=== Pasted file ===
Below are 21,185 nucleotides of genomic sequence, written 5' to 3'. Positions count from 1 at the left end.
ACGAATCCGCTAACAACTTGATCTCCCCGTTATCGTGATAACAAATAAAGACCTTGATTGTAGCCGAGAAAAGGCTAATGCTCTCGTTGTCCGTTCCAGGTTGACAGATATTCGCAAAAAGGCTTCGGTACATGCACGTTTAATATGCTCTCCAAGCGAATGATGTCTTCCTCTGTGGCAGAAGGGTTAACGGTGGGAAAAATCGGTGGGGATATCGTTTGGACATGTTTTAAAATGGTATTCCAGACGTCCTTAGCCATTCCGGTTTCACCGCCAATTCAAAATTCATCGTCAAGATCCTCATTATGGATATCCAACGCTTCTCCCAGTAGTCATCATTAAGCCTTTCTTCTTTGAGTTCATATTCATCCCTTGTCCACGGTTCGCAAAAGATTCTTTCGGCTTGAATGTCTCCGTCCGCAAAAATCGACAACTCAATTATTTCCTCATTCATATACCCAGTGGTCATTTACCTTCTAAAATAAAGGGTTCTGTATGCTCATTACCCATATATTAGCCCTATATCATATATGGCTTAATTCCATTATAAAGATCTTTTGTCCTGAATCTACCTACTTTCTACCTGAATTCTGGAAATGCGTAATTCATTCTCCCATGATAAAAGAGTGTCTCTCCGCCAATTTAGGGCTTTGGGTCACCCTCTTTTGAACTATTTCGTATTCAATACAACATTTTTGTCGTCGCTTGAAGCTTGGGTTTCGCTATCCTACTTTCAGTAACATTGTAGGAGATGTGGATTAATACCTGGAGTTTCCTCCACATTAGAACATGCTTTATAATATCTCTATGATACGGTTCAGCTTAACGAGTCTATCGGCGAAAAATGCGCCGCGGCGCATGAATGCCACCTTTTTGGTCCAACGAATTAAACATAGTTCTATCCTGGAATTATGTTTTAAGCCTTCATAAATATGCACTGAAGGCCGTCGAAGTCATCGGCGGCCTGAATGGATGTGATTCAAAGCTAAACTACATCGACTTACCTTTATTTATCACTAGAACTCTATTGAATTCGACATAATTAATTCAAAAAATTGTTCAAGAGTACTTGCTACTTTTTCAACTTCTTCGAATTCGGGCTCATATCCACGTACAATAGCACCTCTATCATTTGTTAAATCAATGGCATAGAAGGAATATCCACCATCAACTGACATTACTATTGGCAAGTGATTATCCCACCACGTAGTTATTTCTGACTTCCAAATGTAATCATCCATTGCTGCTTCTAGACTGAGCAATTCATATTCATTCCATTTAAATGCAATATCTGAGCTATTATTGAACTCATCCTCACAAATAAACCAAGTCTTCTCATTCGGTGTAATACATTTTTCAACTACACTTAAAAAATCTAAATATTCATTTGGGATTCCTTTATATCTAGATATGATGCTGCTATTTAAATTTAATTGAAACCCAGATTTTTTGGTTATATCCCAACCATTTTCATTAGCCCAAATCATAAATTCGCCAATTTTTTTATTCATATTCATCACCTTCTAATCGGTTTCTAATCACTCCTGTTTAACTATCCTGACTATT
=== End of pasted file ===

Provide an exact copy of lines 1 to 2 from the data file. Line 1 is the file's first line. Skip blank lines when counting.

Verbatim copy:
Below are 21,185 nucleotides of genomic sequence, written 5' to 3'. Positions count from 1 at the left end.
ACGAATCCGCTAACAACTTGATCTCCCCGTTATCGTGATAACAAATAAAGACCTTGATTGTAGCCGAGAAAAGGCTAATGCTCTCGTTGTCCGTTCCAGGTTGACAGATATTCGCAAAAAGGCTTCGGTACATGCACGTTTAATATGCTCTCCAAGCGAATGATGTCTTCCTCTGTGGCAGAAGGGTTAACGGTGGGAAAAATCGGTGGGGATATCGTTTGGACATGTTTTAAAATGGTATTCCAGACGTCCTTAGCCATTCCGGTTTCACCGCCAATTCAAAATTCATCGTCAAGATCCTCATTATGGATATCCAACGCTTCTCCCAGTAGTCATCATTAAGCCTTTCTTCTTTGAGTTCATATTCATCCCTTGTCCACGGTTCGCAAAAGATTCTTTCGGCTTGAATGTCTCCGTCCGCAAAAATCGACAACTCAATTATTTCCTCATTCATATACCCAGTGGTCATTTACCTTCTAAAATAAAGGGTTCTGTATGCTCATTACCCATATATTAGCCCTATATCATATATGGCTTAATTCCATTATAAAGATCTTTTGTCCTGAATCTACCTACTTTCTACCTGAATTCTGGAAATGCGTAATTCATTCTCCCATGATAAAAGAGTGTCTCTCCGCCAATTTAGGGCTTTGGGTCACCCTCTTTTGAACTATTTCGTATTCAATACAACATTTTTGTCGTCGCTTGAAGCTTGGGTTTCGCTATCCTACTTTCAGTAACATTGTAGGAGATGTGGATTAATACCTGGAGTTTCCTCCACATTAGAACATGCTTTATAATATCTCTATGATACGGTTCAGCTTAACGAGTCTATCGGCGAAAAATGCGCCGCGGCGCATGAATGCCACCTTTTTGGTCCAACGAATTAAACATAGTTCTATCCTGGAATTATGTTTTAAGCCTTCATAAATATGCACTGAAGGCCGTCGAAGTCATCGGCGGCCTGAATGGATGTGATTCAAAGCTAAACTACATCGACTTACCTTTATTTATCACTAGAACTCTATTGAATTCGACATAATTAATTCAAAAAATTGTTCAAGAGTACTTGCTACTTTTTCAACTTCTTCGAATTCGGGCTCATATCCACGTACAATAGCACCTCTATCATTTGTTAAATCAATGGCATAGAAGGAATATCCACCATCAACTGACATTACTATTGGCAAGTGATTATCCCACCACGTAGTTATTTCTGACTTCCAAATGTAATCATCCATTGCTGCTTCTAGACTGAGCAATTCATATTCATTCCATTTAAATGCAATATCTGAGCTATTATTGAACTCATCCTCACAAATAAACCAAGTCTTCTCATTCGGTGTAATACATTTTTCAACTACACTTAAAAAATCTAAATATTCATTTGGGATTCCTTTATATCTAGATATGATGCTGCTATTTAAATTTAATTGAAACCCAGATTTTTTGGTTATATCCCAACCATTTTCATTAGCCCAAATCATAAATTCGCCAATTTTTTTATTCATATTCATCACCTTCTAATCGGTTTCTAATCACTCCTGTTTAACTATCCTGACTATT